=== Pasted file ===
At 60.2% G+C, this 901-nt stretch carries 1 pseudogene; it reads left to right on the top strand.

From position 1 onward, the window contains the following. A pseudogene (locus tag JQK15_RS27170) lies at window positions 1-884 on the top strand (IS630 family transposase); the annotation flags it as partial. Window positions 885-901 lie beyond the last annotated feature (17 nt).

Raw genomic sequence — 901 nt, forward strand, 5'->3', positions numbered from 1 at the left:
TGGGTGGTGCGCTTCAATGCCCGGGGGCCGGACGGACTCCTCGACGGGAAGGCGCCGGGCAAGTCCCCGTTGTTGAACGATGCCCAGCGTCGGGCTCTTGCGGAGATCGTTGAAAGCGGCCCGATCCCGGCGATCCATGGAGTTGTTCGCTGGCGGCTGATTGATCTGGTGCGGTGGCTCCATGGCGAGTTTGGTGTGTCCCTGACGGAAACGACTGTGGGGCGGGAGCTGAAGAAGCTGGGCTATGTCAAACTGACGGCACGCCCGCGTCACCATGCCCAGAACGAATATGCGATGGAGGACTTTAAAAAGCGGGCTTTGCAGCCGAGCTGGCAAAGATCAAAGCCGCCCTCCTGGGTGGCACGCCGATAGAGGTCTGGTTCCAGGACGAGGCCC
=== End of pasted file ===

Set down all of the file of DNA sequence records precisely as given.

At 60.2% G+C, this 901-nt stretch carries 1 pseudogene; it reads left to right on the top strand.

From position 1 onward, the window contains the following. A pseudogene (locus tag JQK15_RS27170) lies at window positions 1-884 on the top strand (IS630 family transposase); the annotation flags it as partial. Window positions 885-901 lie beyond the last annotated feature (17 nt).

Raw genomic sequence — 901 nt, forward strand, 5'->3', positions numbered from 1 at the left:
TGGGTGGTGCGCTTCAATGCCCGGGGGCCGGACGGACTCCTCGACGGGAAGGCGCCGGGCAAGTCCCCGTTGTTGAACGATGCCCAGCGTCGGGCTCTTGCGGAGATCGTTGAAAGCGGCCCGATCCCGGCGATCCATGGAGTTGTTCGCTGGCGGCTGATTGATCTGGTGCGGTGGCTCCATGGCGAGTTTGGTGTGTCCCTGACGGAAACGACTGTGGGGCGGGAGCTGAAGAAGCTGGGCTATGTCAAACTGACGGCACGCCCGCGTCACCATGCCCAGAACGAATATGCGATGGAGGACTTTAAAAAGCGGGCTTTGCAGCCGAGCTGGCAAAGATCAAAGCCGCCCTCCTGGGTGGCACGCCGATAGAGGTCTGGTTCCAGGACGAGGCCC